People who watch Wheel of Fortune often criticize the show’s ending puzzle, calling it “a made-up term” and claiming the writers “phoned it in.”
The bonus puzzle presented on Friday’s episode of WHEEL of Fortune has been criticized for being too difficult.
During a segment titled “person,” Julie was given 10 seconds to guess the answer “Founding Partner,” sending irritated viewers to Twitter.
The Wheel of Fortune contestant from Wiley, Texas previously stated that her nine-year-old son is the “highlight of her life” and that she enjoys playing dominos with her mother and ninety-year-old grandmother.
With a score of $15169, Julie advanced to the next round.
Among the three options, she settled on “Person,” and she and Pat, 76, eventually found themselves behind the wheel.
Pat yelled over to her, “Good to have you with us,” as her brother and son waved from the stands.
“I take it your son is the smaller of the two?”
She then cast some shade, saying, “Yeah, they both act the same though!” to applause and gasps of surprise.
“Hey hey, she’ll be here all week!” Pat comedically said back.
She decided to add the letters P, G, M, and O to her initial set.
The choices did help a little bit; the puzzle said “_O_N_NG P_RTNER,” and the answer seemed obvious to be “Partner” at the end.
But the word “founding” was over her head and her audience’s heads.
When Pat told her she had missed out on the extra $40K, she looked so disheartened that she threw her head back in dismay.
During the show, one viewer tweeted angrily, “I’ve never heard the term Founding Partner in my life until tonight’s Wheel of Fortune.”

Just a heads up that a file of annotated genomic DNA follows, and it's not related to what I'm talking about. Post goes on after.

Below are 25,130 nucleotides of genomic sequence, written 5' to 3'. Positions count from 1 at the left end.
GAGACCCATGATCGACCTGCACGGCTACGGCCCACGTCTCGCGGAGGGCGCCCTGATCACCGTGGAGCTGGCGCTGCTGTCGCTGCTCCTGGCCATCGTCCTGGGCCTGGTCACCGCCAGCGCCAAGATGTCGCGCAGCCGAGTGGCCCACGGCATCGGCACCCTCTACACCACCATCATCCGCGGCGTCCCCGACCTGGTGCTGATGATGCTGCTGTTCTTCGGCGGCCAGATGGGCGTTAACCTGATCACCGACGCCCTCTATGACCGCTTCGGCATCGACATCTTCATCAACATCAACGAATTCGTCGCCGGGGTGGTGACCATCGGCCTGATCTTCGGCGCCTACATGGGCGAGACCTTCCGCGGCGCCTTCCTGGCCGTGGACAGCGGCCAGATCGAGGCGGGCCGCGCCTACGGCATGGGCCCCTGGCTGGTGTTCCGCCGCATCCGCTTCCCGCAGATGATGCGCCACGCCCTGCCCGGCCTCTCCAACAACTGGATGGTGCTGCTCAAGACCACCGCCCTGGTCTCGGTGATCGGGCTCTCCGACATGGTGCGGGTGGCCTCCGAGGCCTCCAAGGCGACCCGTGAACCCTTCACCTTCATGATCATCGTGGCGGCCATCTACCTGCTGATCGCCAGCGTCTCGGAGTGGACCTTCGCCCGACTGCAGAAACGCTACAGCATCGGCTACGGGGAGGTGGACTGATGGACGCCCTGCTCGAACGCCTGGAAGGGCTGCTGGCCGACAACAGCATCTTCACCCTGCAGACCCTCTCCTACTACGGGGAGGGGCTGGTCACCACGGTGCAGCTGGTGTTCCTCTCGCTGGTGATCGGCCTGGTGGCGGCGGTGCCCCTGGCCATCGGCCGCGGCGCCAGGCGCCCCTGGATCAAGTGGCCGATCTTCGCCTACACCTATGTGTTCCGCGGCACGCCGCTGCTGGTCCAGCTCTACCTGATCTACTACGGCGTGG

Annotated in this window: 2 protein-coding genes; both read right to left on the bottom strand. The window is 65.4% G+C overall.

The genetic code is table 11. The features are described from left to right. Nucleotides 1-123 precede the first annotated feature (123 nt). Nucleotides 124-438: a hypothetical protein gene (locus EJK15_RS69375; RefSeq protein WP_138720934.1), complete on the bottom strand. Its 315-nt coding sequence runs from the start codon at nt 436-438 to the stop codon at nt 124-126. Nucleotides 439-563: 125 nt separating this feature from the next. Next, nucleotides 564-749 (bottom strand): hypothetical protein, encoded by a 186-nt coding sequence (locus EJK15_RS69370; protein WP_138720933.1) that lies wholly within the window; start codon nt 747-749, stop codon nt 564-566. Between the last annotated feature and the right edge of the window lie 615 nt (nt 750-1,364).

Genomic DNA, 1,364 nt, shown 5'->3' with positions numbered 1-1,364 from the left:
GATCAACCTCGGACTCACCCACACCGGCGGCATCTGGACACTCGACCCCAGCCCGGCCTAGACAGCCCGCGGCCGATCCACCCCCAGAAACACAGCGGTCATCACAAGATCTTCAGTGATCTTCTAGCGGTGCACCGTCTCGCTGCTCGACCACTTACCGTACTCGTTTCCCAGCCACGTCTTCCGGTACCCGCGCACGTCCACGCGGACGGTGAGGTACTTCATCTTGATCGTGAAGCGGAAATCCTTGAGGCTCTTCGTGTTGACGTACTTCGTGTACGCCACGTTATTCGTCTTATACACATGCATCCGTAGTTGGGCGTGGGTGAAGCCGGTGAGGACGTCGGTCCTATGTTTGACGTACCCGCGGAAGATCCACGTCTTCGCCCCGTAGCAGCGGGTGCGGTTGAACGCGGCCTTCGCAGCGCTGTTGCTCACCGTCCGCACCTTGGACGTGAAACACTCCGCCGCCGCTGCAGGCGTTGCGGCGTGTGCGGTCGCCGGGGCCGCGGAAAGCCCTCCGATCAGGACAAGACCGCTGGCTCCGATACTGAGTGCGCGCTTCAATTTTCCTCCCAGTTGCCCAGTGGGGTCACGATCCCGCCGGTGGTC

“They’re just making stuff up now,” another user commented.
As for the third, they penned, “Founding Partner? Those scripts were obviously written in a hurry.
And here’s a fourth: “Founding partner is not a thing: founding fathers, perhaps. Totally ridiculous.
Lizzie Sánchez spilled the beans to the Americans. Having competed last Monday, the sun.
With her winnings of $19,100, she advanced to the bonus round, where she picked “around the house” as her category and added the letters “J”, “Y”, “O”, and “H”.
The two-word puzzle read: “__N_Y” “J_R”
She mumbled “jar” and “funny jar” before giving up on “candy jar.”
Elizabeth was direct about whether or not she agreed that “Candy Jar” belonged in the category.
The disappointment was compounded by the fact that she had previously told The Sun that her 2-year-old “wanted a car for her new car seat,” and that the prize, a Chevrolet, was exactly the vehicle she had been “manifesting” and saving up for.
She said exclusively, “I know a lot of people that don’t necessarily have candy jars at home.
That’s why my first thought was “honey or money,” but after noticing that the letters H and O weren’t blinking, I decided not to say “money.”
“Well, you know, whenever I see a candy jar, my mind immediately goes to a drugstore or a doctor’s office, both of which used to sell candy for ten cents.”
A doctor’s office is analogous to a candy dish; however, you might not always have access to a candy jar.
I can’t decide how I feel about it. I seriously doubted that was the last piece of the puzzle.
And then I thought, “Well, who has a Candy Jar in their house?,” because when it turned on I was like, “That’s so easy; why didn’t I get that?”
‘WHO THINKS JOGGING IS FUN?’
Ben Tucker, another contestant, recently went viral for clapping back at Pat after he failed to win a substantial payout for his “Taking a Quick Jog” prize puzzle in the “Fun and Games” category.
After Ben failed to guess, he joked, “Well, you see, I don’t consider jogging ‘Fun and Games.
In an interview with U.S. To which she agreed, calling it “the greatest example” of a player being disqualified from a bonus prize for submitting a puzzle that didn’t quite fit its category.
Because, really, who thinks of going for a run or working out as a game?
“I think it’s cool how cheekily he called them out on it.”
“Who really thinks of jogging as fun?